State of the City Report 2013

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State of the City Report 2013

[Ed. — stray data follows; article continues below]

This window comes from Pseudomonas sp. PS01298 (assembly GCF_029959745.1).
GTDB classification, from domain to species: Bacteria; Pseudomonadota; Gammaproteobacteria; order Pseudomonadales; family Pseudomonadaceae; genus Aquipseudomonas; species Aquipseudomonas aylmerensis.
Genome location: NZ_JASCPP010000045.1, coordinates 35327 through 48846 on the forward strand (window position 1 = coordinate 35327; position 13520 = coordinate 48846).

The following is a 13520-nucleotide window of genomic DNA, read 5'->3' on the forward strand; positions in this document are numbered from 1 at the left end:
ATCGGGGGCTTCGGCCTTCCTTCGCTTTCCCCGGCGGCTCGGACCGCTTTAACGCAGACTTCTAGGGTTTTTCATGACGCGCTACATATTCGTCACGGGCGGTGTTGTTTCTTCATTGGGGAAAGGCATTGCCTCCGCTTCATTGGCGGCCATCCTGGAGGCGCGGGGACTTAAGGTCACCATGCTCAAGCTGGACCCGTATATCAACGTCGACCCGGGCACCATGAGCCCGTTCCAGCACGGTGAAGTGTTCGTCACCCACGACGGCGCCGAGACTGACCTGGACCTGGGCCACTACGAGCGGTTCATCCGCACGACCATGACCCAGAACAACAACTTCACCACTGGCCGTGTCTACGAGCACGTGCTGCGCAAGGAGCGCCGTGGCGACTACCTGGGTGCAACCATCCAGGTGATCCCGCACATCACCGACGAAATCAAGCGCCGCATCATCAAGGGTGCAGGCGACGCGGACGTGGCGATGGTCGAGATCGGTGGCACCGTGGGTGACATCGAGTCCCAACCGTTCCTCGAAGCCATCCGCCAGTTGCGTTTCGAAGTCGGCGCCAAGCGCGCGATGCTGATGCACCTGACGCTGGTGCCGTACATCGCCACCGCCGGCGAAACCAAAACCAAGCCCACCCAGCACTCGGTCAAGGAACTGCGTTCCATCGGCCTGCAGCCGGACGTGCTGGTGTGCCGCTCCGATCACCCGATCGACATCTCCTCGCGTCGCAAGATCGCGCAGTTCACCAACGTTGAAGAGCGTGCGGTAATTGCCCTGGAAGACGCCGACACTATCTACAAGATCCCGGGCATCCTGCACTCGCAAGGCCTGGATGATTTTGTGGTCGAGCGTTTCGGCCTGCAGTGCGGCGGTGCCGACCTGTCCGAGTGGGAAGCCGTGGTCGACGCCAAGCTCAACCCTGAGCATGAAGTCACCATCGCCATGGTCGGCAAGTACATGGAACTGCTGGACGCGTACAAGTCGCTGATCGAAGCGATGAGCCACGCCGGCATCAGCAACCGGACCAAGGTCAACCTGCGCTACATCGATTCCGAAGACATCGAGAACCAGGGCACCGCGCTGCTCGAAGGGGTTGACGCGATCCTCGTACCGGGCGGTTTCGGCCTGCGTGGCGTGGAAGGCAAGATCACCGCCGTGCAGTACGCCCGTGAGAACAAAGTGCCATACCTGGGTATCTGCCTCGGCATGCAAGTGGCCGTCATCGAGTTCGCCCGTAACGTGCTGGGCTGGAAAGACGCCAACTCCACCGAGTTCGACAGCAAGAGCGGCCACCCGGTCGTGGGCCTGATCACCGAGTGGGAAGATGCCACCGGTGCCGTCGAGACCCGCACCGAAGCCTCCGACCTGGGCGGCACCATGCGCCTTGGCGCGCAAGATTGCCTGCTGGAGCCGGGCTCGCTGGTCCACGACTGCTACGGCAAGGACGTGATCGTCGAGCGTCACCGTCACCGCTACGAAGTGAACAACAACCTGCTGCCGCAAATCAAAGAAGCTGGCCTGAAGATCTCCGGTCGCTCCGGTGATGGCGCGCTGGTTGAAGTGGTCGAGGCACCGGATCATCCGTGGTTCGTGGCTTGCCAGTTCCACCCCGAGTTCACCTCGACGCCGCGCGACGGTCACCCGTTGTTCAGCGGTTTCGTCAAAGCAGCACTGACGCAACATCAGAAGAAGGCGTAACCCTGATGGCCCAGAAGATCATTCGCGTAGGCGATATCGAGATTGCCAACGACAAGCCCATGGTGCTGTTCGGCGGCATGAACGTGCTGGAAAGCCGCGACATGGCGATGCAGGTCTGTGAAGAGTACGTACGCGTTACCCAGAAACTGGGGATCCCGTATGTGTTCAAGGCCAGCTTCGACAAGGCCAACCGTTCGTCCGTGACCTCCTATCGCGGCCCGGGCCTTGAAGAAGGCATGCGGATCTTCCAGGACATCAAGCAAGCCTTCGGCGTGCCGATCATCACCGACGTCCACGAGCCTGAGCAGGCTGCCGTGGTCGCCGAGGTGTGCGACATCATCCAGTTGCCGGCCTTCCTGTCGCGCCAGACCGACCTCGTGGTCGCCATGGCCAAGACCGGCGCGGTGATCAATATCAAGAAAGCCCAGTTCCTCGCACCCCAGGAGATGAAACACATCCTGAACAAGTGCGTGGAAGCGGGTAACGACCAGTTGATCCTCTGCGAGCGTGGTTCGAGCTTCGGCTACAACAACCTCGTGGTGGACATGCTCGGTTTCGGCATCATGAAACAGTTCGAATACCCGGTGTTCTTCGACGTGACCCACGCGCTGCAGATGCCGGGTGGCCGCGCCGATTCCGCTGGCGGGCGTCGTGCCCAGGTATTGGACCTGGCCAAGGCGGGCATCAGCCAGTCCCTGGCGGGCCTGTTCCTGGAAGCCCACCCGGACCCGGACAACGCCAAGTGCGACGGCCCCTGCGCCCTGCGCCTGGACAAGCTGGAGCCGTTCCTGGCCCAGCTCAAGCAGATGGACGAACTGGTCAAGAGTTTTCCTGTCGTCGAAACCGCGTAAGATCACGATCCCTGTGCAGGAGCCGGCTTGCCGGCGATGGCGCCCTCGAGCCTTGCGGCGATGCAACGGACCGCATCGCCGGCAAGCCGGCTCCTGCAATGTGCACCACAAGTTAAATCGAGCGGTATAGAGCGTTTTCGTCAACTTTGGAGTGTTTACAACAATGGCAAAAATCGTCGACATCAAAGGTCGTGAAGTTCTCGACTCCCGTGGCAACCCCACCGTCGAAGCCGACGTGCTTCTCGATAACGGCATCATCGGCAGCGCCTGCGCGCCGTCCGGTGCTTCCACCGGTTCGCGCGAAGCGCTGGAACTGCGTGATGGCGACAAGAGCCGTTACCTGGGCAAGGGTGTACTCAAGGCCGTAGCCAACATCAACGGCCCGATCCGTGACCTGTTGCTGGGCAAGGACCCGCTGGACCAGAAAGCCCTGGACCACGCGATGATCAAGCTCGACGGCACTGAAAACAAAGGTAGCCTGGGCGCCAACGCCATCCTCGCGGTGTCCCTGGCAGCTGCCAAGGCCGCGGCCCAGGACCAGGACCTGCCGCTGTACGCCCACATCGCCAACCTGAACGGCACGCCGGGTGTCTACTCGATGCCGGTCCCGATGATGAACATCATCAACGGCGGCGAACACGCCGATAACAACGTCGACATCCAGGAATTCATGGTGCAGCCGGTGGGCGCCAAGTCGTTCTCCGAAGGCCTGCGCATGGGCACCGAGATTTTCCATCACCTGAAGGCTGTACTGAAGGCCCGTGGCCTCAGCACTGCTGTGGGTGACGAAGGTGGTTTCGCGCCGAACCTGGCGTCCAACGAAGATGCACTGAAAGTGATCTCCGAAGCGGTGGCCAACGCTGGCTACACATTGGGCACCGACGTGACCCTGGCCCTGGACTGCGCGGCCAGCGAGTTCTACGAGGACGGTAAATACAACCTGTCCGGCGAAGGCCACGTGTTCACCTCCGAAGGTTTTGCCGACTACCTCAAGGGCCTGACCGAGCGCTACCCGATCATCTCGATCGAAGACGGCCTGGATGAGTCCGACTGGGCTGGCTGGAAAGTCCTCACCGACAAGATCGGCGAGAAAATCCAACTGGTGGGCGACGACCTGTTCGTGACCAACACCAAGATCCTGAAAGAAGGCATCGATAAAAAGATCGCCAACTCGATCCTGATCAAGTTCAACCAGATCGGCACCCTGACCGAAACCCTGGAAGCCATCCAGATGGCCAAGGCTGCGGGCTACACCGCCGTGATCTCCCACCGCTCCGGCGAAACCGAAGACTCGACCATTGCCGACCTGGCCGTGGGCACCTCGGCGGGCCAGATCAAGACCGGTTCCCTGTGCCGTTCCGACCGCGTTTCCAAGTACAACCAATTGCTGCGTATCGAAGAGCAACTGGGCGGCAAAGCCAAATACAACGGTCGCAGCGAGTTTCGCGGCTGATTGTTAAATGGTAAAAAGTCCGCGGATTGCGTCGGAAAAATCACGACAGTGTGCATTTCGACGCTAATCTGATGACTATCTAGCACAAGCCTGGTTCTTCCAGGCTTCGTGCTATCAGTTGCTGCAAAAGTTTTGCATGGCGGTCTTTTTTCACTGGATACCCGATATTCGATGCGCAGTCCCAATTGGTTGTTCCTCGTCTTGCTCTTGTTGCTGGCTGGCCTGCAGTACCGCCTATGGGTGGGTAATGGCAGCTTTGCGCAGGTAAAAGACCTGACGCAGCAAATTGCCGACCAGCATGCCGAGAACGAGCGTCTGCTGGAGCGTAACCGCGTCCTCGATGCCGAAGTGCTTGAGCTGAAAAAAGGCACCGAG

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<ul><li><p>State of the City</p><p>Celebrating 50 Years of Excellence</p></li><li><p>The City of Coral Springs continues to set itself apart as a vital, viable place to live, work and raise a family. </p><p>Entering our 50th Anniversary year, Coral Springs has successfully managed growth by staying focused on whats most important </p><p>to the community, and preparing our foundation for an even stronger future.</p><p>Honoring the promise of our founders, we have dedicated resources toward improving financial security, encouraging educational expansion, </p><p>and enhancing community assets that remain among the best in the nation. This was a year the City re-thought, refurbished and reinvigorated itself. </p><p> Coral Springs is proud to celebrate 50 years of excellence.</p></li><li><p>2Fiscal Year 2012, the City of Coral Springs dared to dream. Its something we do well; in fact, its an integral part of our community DNA. To grow from a bean field to one of the largest cities in Broward County took incredible vision and commitment. And were not done yet. </p><p>As the Citys 2012 report card, this annual report highlights just some of the accomplishments made through the joint efforts of the City Commission, City staff, and local residents and businesses. By themselves, these accomplishments show progress on our priorities, and hold us all accountable. Woven together, each of these efforts and programs creates the fabric of our vision. They demonstrate how the dreams of a few can become the reality of a community. </p><p>As Coral Springs approaches its 50th Anniversary, we see how this vision has us positioned well for the next 50 years. Our City enjoys fiscal stability, a growing business presence, a safe and beautiful environment we can all take pride in, and excellence in leadership and education. </p><p>An A Year in Education Coral Springs has made huge strides in educational excellence throughout the community. Our students attend more A schools than any other city in Broward County. Recently, Coral Springs Charter School, as well as all of our high schools, received an A rating. In addition, all of our middle schools and the majority of our elementary schools also achieved an A rat-ing. For a detailed list, turn to page 17.</p><p>Restoring our EnvironmentThis year, the City continued to make strides in enhancing our streets, parks and buildings. Nearly every major community park (and many of our smaller neighborhood parks) received a facelift with new landscaping, signage, playground equipment and facilities updates. Money magazine cited our recreational assets when it once again named Coral Springs </p><p>among the top 100 Best Places to Live in the United States.</p><p>In an effort to sharpen our appearance, we completed the Street Tree Program and trimmed hundreds of street trees and planted over 1,185 more. We cleaned 188 miles of sidewalks, curbs and medians; improved streets; and rehabilitated 43 homes. By adding mobile applications and a fleet of Code Ranger volunteers, we improved code violation reporting and code compliance.</p><p>Our efforts as environmental stewards, including the addition of water-saving fixtures and single-stream recycling, helped land us a silver award as a Florida Green Local Government. And through our public art program, supported by growth in the City, we added new bronze sculptures to North Community and Cypress Parks.</p><p>Revitalizing our EconomySpeaking of stewardship, our financial stability was reflected in the Citys AAA bond rating, positive year-end fund balances and a Certificate of Achievement for Excellence in Financial Reporting from the Government Finance Officers Association. </p><p>We increased business tax receipts 14 percent this year a solid indication that our City provides a good environment for nurturing commercial opportunities. As for other healthy indicators, the City issued 7,500 building permits, conducted more than 25,000 building inspections, and drew in over $2 million in permit revenue. </p><p>Our future business leaders got a boost this year from the establishment of the Broward College Coral Springs Academic Center, which enables citizens to participate in higher education without leaving the City. We also continued a student database outreach program to match employers to local graduating students and registered 11 businesses and more than 450 residents.</p><p>New public art was installed at North Community Park. </p><p>A Message from Your City Commission and City Manager</p></li><li><p>John J.Hearn</p><p>Dan Daley</p><p>LarryVignola</p><p>Vincent M.Boccard</p><p>ClaudetteBruck</p><p>Tom Powers</p><p>ErdalDonmez</p><p>City Attorney Commissioner Commissioner Mayor Commissioner Vice Mayor City Manager</p><p>3To read about the Citys Business Plan initiatives, visit CoralSprings.org/budget.</p><p>Reinvigorating our CommunityThis year, we kept our eyes open wide and saw a 60 percent decrease in car accidents at key intersections with the Red Light Camera program, and a 29 percent increase in burglary arrests with the Burglary Enforcement &amp; Reduction (BEAR) Task Force. Public safety extended to improved reporting of street light outages, the creation of the Nuisance Abatement Board, and the successful Make A Call, Make a Difference, program. One of our neighborhoods, Shadow Wood, even received a third-place award from Neighborhoods USA for its execution of the Crime Watch program.</p><p>We opened Fire Station 71 four weeks ahead of schedule and were recognized by the state as Fire Academy of the Year for the second time for our efforts to train firefighters locally, regionally and internationally.</p><p>As a community, we had plenty of fun together, with many unique and successful City-led events weve come to appreciate over the years: multi-day celebrations around MLK Day, WorldFest, CommuniTea, annual art and car shows, and </p><p>more. We initiated a Holiday Fun Run for families as part of the Holiday Parade a happy, healthy way to kick off the season.</p><p>A Caring CommunityAs a nation, we endured innumerable and unspeakable tragedies in 2012. We saw neighbors pull together and </p><p>support each other in their need and grief over personal losses. That kind of outreach cant be legislated, and no City program can accomplish what must come from the heart. But a community as special as Coral Springs was 50 years in the making. We have dedicated volunteers and City staff that spend countless hours in service to our community. Our businesses have made this their </p><p>home as much as their vocation.</p><p>We look forward to capturing the essence of this spirit in our new branding initiative, which is designed to tell the world about who we are, and invite new visitors, residents and businesses to share in everything that is good about our community.</p><p> The City of Coral Springs</p><p>Fire Station 71 opened in August 2012 and features three bays with </p><p>state-of-the-art bi-fold doors. </p></li><li><p>450th Anniversary PlanningTo prepare for the Citys half-century celebration </p><p>the City designed a special logo, launched the interactive CoralSprings50.org website, and developed a multi-tiered </p><p>sponsorship package to engage the community. A volunteer 50th Anniversary committee selected </p><p>by the City Commission has helped plan a host a year-long festivities celebrating the July 10, 2013 anniversary date. </p><p>Closed Captioning City TVCity TV -- one of more than 27 communications vehicles </p><p>used to inform, educate and interact with citizens had largely been inaccessible to hearing-impaired residents. </p><p>That changed in June, when the City Commission broadcast included new closed captioning technology. </p><p>Additional programming will feature this service to better connect the City and the public it serves.</p><p>Web-based Crime ReportingWhen a crime happens in Coral Springs, residents </p><p>can now file a report immediately without tying up vital 911 resources. The Online Police Reporting System, accessible </p><p>from the Citys website, accepts reports of vandalism, harassing phone calls, identity theft, Petit Theft (under $300), lost or damaged property and other non-emergency crimes. </p><p>Citizens receive a case number just as if a report had been filed by a police officer and can print a free copy for their records.</p><p>City Hall Security ImprovementsAn Urban Areas Security Initiative grant from Homeland Security has enabled better protection for the City Hall complex. A Police </p><p>Department study identified shortcomings in the 1966-era building that originally served as a real estate sales office. To </p><p>enhance the safety of employees, volunteers, citizens and visitors, the City has installed secure doors and card access systems, cameras and alarms throughout City Hall North and South.</p><p>50Celebratingof Excellence</p><p>1963 2013</p><p>50Celebratingof Excellence</p><p>1963 2013</p><p>50Celebrating of Excellence1963 2013</p><p>50Celebrating of Excellence1963 2013</p><p>City of Coral Springs</p><p>50th Anniversary Celebration</p><p>9530 West Sample Road Coral Spring</p><p>s, Florida 33065 954-344-1162</p><p>CoralSprings50.org</p><p>Sponsorship Opportunities</p><p>The City Commission meetings now offer closed captioning technology.</p><p>Other Accomplishments22 residents graduated from the annual Government Academy, </p><p>where they learned about City services in a series of monthly interactive sessions.</p><p>Customer-Involved Government</p></li><li><p>City Marketing PlanThe City launched a marketing effort with branding agency North Star. Following a community survey, </p><p>the agency presented findings from the 571 responses to staff and the City Commission, and is working </p><p>with a Creative Committee of staff and volunteers to develop a concept and master marketing plan drawn from citizens insights. Why brand a city? </p><p>The benefits of creating a distinctive, recognizable image are far-reaching, affecting the economic </p><p>stability of the community. An effective, integrated brand that resonates with stakeholders </p><p>can attract and retain residents and businesses, contribute to a stronger economic base </p><p>with higher property values, and draw visitors.</p><p>Code Enforcement RangersWhether slipping on door hangers, sending out </p><p>delinquent Business Tax notifications or working on the street tree or street light programs, the Citys 15 volunteer </p><p>Code Rangers are a busy bunch. Cruising the City in converted former police vehicles, they supported code officers by conducting 6,398 code inspections in 2012, </p><p>achieving about 53 percent voluntary compliance.</p><p>Performance MeasuresFiscal Year 2012 Goal ActualOverall quality rating for City services and programs (Resident Survey) 92% 95%*Overall quality rating for City services by business owners (Business Survey) 92% 95%Number of citizen volunteer hours donated to the City of Coral Springs 42,000 38,943Overall rating of the City in terms of communicating with residents (Resident Survey) 88% 93%*Overall rating of the City in terms of communicating with businesses (Business Survey) 88% 81%Customer service rating by residents (Resident Survey) 90% 94%*Customer service rating by businesses (Business Survey) 90% 97%*Residential Survey was conducted in FY2011 and will be conducted again in FY2013.</p><p>5</p></li><li><p>Business DevelopmentThe Citys economic recovery hinges on maintaining a solid commercial and industrial tax base. In partnership with the </p><p>Economic Development Foundation (EDF), the City is increasing visibility of business vacancies through a new database using CoStar and foreclosure websites. Presently, 13 businesses that </p><p>are part of the Preferred Client Program are receiving assistance, which includes pre-conceptual meetings, pre-submittal </p><p>meetings and pre-construction meetings, all of which save the customer time in both the planning and zoning and building </p><p>departments. In 2012, 75 other businesses were assisted with financial advice, workforce development assistance, city processes, business planning and retention and expansion. </p><p>City Hall in the MallLocated in Coral Square Mall, City Hall in the Mall </p><p>is a one-stop shop for Coral Springs residents. The satellite office offers passport services, registering an alarm system, applying for a fence and wall permits </p><p>and other convenient services. As a result, City Hall in the Mall brings in half a million in revenues annually.</p><p>Commercial Faade ProgramWith the help of Community Development Block Grant funds from the US Department of Housing and Urban Development, the City re-established its commercial faade program to help small businesses, particularly along Sample and Wiles Roads, make structural and/or aesthetic changes to their storefronts. </p><p>The City has worked with three applicants for this program and architects began designing </p><p>for enhanced faades, lighting and signage.</p><p>6</p><p>Performance MeasuresFiscal Year 2012 Goal ActualMaintain AAA Bond Ratings: Moody Aaa, Fitch AAA, S&amp;P AAA AAA AAAResidents value rating for city taxes and fees (Resident Survey) 72% 72%*Non-residential value as percent of total taxable value 20% 27.4%*Residential Survey was conducted in FY2011 and will be conducted again in FY2013.</p></li><li><p>Financial StabilityThe Citys finances were reviewed by the three </p><p>major rating agencies and through their suggestions, we were able to maintain our AAA ratings. </p><p>The agencies praised us for our overall low debt levels, sound financial operations and for our conservative </p><p>debt and financial policies. The Citys financial stability was also reflected in the Citys positive year-end fund balances and a Certificate of Achievement </p><p>for Excellence in Financial Reporting from the Government Finance Officers Association. </p><p>Enhanced Code Enforcement Lien Reduction</p><p>Property owners facing liens and restrictions because of code violations had an opportunity to reduce their debts, as the City continued this initiative to stimulate residential </p><p>improvement. This year, original fine amounts of $9.2 million on 120 properties were reduced to $587,415. Since many </p><p>of these were foreclosures, the reductions allowed the liens to be lifted, and the houses to be sold and occupied.</p><p>7</p><p>Other AccomplishmentsThe City received $3 million in grants for vital </p><p>public safety and infrastructure projects. </p><p>FEMA awarded the City for the purchase of health and safety equipment for the Fire Department. </p><p>Welcoming New BusinessesBusiness tax receipts increased by 14 percent this year </p><p> a solid indication that our City provides a good environment for nurturing commercial opportunities. In a tough economy, </p><p>the City helped national retailers set up shop in the City Kohls, Marshalls, Sports Authority, ULTA and Aldi Supermarket. </p><p>Pension ReformThrough pension reform, the City will save </p><p>more than $35 million over the next 10 years. </p><p>Best Place to LiveMoney magazine recognized </p><p>Coral Springs as one of the 100 Best Places to Live in the nation. </p><p>This is the second time the City has garnered this title. </p><p>Money especially liked our amazing sports facilities </p><p>and programs.</p><p>The City also received two EMS matching grants from the Department of Health for the purchase of video laryngoscopes and chest compression devices. </p><p>$475,000 in cost reductions were realized through improved procurement methods.</p><p>Financial Health and Economic Development</p></li><li><p>8Cambridge Adv...</p></li></ul>